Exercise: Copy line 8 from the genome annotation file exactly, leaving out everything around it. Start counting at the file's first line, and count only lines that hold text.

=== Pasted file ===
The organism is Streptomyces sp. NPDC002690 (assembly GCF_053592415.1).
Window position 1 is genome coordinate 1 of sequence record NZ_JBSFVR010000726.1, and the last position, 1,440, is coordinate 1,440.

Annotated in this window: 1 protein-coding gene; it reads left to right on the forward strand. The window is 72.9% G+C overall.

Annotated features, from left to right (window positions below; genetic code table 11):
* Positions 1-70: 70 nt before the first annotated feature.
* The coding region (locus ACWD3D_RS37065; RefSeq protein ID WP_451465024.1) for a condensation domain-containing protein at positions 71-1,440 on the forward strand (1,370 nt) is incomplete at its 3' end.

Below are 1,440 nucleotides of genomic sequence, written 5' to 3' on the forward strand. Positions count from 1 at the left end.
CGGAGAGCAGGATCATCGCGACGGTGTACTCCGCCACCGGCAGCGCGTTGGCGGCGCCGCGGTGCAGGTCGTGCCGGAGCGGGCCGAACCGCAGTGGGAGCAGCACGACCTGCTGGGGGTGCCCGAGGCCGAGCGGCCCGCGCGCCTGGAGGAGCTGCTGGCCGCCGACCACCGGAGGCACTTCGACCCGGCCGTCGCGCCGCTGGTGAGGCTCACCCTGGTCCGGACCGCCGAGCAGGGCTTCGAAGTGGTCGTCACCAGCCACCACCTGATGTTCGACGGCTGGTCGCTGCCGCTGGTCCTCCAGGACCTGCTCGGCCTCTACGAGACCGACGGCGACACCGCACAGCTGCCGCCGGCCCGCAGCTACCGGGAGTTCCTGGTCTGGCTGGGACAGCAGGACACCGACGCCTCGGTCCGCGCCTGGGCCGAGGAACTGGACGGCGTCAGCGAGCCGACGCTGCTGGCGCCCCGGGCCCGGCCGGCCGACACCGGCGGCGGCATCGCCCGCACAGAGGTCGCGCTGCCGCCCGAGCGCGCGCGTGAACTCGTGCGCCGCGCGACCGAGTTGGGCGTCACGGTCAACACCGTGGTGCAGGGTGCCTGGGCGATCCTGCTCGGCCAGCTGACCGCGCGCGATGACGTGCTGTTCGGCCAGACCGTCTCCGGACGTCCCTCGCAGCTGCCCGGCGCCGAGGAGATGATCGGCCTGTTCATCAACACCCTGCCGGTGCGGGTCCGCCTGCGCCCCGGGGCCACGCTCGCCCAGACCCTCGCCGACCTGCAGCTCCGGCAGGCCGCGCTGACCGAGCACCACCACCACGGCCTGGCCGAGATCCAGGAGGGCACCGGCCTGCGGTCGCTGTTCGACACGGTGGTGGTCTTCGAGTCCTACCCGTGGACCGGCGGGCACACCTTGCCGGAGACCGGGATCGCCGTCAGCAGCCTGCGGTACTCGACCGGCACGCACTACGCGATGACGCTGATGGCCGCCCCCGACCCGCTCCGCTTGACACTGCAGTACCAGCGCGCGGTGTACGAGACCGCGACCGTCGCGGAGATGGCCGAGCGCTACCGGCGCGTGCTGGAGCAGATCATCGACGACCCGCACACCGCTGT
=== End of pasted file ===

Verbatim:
CGGAGAGCAGGATCATCGCGACGGTGTACTCCGCCACCGGCAGCGCGTTGGCGGCGCCGCGGTGCAGGTCGTGCCGGAGCGGGCCGAACCGCAGTGGGAGCAGCACGACCTGCTGGGGGTGCCCGAGGCCGAGCGGCCCGCGCGCCTGGAGGAGCTGCTGGCCGCCGACCACCGGAGGCACTTCGACCCGGCCGTCGCGCCGCTGGTGAGGCTCACCCTGGTCCGGACCGCCGAGCAGGGCTTCGAAGTGGTCGTCACCAGCCACCACCTGATGTTCGACGGCTGGTCGCTGCCGCTGGTCCTCCAGGACCTGCTCGGCCTCTACGAGACCGACGGCGACACCGCACAGCTGCCGCCGGCCCGCAGCTACCGGGAGTTCCTGGTCTGGCTGGGACAGCAGGACACCGACGCCTCGGTCCGCGCCTGGGCCGAGGAACTGGACGGCGTCAGCGAGCCGACGCTGCTGGCGCCCCGGGCCCGGCCGGCCGACACCGGCGGCGGCATCGCCCGCACAGAGGTCGCGCTGCCGCCCGAGCGCGCGCGTGAACTCGTGCGCCGCGCGACCGAGTTGGGCGTCACGGTCAACACCGTGGTGCAGGGTGCCTGGGCGATCCTGCTCGGCCAGCTGACCGCGCGCGATGACGTGCTGTTCGGCCAGACCGTCTCCGGACGTCCCTCGCAGCTGCCCGGCGCCGAGGAGATGATCGGCCTGTTCATCAACACCCTGCCGGTGCGGGTCCGCCTGCGCCCCGGGGCCACGCTCGCCCAGACCCTCGCCGACCTGCAGCTCCGGCAGGCCGCGCTGACCGAGCACCACCACCACGGCCTGGCCGAGATCCAGGAGGGCACCGGCCTGCGGTCGCTGTTCGACACGGTGGTGGTCTTCGAGTCCTACCCGTGGACCGGCGGGCACACCTTGCCGGAGACCGGGATCGCCGTCAGCAGCCTGCGGTACTCGACCGGCACGCACTACGCGATGACGCTGATGGCCGCCCCCGACCCGCTCCGCTTGACACTGCAGTACCAGCGCGCGGTGTACGAGACCGCGACCGTCGCGGAGATGGCCGAGCGCTACCGGCGCGTGCTGGAGCAGATCATCGACGACCCGCACACCGCTGT